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Eprinomectin pour-on (EPRINEX® Pour-on, Merial): efficacy against gastrointestinal and pulmonary nematodes and pharmacokinetics in sheep

Hamel, Dietmar, Bosco, Antonio, Rinaldi, Laura, Cringoli, Giuseppe, Kaulfuß, Karl-Heinz, Kellermann, Michael, Fischer, James, Wang, Hailun, Kley, Katrin, Mayr, Sandra, Rauh, Renate, Visser, Martin, Wiefel, Thea, Fankhauser, Becky, Rehbein, Steffen
BMC veterinary research 2017 v.13 no.1 pp. 148
Chabertia, Cooperia curticei, Dictyocaulus filaria, Haemonchus contortus, Merino, Nematodirus battus, Oesophagostomum, Strongyloides, Teladorsagia circumcincta, Trichostrongylus axei, adults, anthelmintics, body weight, drugs, eggs, eprinomectin, feces, females, gastrointestinal nematodes, gastrointestinal system, lambs, larvae, lungworms, males, nematode infections, pharmacokinetics, physiological state, Germany, Italy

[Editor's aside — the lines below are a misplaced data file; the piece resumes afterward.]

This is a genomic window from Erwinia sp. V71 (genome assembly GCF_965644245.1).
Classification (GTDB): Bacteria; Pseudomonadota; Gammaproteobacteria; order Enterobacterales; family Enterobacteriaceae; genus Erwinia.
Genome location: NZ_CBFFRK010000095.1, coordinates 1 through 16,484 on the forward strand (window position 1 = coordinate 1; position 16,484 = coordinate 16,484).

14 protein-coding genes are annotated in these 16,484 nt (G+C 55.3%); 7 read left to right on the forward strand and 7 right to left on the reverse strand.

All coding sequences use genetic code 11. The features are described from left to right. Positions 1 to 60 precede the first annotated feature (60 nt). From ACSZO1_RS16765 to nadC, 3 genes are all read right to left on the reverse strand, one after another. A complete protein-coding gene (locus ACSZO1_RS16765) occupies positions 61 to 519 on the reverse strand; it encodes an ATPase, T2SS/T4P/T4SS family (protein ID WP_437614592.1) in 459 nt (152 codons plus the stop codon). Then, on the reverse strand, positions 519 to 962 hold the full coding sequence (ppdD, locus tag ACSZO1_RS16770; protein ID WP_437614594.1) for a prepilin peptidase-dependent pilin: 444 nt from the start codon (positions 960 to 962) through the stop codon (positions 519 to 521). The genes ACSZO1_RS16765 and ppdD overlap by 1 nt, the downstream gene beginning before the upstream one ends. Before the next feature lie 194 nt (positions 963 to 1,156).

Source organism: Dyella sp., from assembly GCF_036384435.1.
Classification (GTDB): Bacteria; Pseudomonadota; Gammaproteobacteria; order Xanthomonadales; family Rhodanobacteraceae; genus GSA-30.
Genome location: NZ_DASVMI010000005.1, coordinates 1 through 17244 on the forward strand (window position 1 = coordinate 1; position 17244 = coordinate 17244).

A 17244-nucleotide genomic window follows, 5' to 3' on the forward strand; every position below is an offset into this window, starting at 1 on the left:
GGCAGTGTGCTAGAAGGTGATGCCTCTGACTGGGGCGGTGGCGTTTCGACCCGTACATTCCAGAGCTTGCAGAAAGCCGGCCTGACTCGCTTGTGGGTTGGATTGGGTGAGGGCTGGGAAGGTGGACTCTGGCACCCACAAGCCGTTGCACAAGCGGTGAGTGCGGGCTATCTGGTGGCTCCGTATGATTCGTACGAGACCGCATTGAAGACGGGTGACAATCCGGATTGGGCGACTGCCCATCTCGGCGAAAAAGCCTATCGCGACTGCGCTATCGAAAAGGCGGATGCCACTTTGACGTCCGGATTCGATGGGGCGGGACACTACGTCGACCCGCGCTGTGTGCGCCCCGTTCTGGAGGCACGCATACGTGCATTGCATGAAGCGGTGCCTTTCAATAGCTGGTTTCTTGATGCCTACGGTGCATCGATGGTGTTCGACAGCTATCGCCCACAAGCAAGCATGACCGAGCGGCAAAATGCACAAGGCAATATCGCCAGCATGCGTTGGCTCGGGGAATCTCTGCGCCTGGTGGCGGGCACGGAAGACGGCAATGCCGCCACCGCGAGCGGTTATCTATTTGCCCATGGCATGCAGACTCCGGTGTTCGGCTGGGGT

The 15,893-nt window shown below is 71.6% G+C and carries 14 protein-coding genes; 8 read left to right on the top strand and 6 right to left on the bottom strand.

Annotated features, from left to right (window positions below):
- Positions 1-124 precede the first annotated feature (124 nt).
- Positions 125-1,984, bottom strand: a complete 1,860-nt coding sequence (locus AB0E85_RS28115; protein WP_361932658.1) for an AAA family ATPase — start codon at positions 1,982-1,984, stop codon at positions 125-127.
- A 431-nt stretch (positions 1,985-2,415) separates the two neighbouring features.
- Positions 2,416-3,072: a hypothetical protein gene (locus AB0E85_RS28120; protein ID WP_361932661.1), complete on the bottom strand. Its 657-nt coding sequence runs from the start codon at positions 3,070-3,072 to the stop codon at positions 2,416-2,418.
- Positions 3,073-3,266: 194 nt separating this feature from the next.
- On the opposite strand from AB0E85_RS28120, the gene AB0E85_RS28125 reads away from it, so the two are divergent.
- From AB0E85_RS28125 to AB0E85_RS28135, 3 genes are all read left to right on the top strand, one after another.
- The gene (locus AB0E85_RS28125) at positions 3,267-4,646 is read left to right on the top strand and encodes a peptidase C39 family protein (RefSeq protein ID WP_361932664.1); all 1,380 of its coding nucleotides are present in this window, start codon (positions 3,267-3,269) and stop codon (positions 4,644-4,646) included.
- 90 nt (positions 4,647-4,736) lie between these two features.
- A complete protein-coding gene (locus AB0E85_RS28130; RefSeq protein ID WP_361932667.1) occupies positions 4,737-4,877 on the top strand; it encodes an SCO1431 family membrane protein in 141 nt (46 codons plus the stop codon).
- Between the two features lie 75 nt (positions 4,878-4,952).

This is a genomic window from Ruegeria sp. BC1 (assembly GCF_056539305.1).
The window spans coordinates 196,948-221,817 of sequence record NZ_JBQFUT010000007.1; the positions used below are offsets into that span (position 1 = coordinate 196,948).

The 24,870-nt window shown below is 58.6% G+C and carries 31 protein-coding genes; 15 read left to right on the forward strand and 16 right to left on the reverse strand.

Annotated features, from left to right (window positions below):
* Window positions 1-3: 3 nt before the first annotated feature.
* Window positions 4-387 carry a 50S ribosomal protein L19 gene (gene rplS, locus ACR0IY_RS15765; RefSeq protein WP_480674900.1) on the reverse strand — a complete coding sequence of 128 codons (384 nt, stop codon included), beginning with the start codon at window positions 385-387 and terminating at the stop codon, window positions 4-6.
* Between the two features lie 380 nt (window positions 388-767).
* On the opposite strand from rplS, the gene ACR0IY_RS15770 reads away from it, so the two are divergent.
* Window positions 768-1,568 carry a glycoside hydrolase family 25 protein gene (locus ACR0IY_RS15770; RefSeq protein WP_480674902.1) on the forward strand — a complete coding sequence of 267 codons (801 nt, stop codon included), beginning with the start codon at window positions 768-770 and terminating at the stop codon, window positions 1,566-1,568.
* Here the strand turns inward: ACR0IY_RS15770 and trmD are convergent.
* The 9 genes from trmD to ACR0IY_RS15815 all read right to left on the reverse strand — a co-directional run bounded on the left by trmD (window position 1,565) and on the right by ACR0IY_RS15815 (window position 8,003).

BACKGROUND: The anthelmintic efficacy of the 0.5% w/v topical formulation of eprinomectin (EPN), EPRINEX® Pour-on (Merial) when administered at 1 mg/kg body weight was evaluated in sheep in two dose confirmation laboratory studies and one multicenter field study. In addition, the pharmacokinetics of EPN when administered at that dosage to adult sheep was determined. RESULTS: In the two dose confirmation studies, which included 10 sheep each, sheep treated with topical EPN had significantly (p < 0.05) fewer of the following nematodes than the untreated sheep with overall reduction of nematode counts by >99%: adult Dictyocaulus filaria, Haemonchus contortus, Teladorsagia circumcincta(pinnata/trifurcata), Trichostrongylus axei, T. colubriformis, T. vitrinus, Cooperia curticei, Nematodirus battus, Strongyloides papillosus, Chabertia ovina and Oesophagostomum venulosum, and inhibited fourth-stage Teladorsagia larvae. A total of 196 sheep harboring naturally acquired gastrointestinal nematode infections were included in the field efficacy study at two sites each in Germany (48 Merino x Ile de France lambs, 52 adult Merino females) and in Italy (adult male and female Bagnolese, Lacaune, Lacaune x Bagnolese, Bagnolese x Sarda sheep; 48 animals per site). Animals were blocked on pre-treatment body weight and within each block, one animal was randomly assigned to the control (untreated) group and three animals were randomly assigned to be treated with topical EPN. Examination of feces 14 days after treatment demonstrated that, relative to the controls, topical EPN-treated sheep had significantly (p < 0.0001) lower strongylid egg counts. Reduction was ≥97% at each site and 98.6% across all sites. Pharmacokinetics of EPN following single treatment with topical EPN were determined in eight ~4.5 year old female Merino cross sheep based on the analysis of plasma samples which were collected from two hours to 21 days following treatment. The main pharmacokinetic parameters were: Cₘₐₓ 6.20 ± 1.71 ng/mL, AUCₗₐₛₜ 48.8 ± 19.2 day*ng/mL, Tₘₐₓ 3.13 ± 2.99 days and T₁/₂ 6.40 ± 2.95 days. No treatment-related health problems or adverse drug events were observed in any study. CONCLUSION: These studies demonstrated 0.5% w/v EPN administered topically at 1 mg/kg body weight to be highly efficacious against a broad range of ovine gastrointestinal nematodes and D. filaria lungworms and well tolerated by sheep of different ages, breeds, gender and physiological status.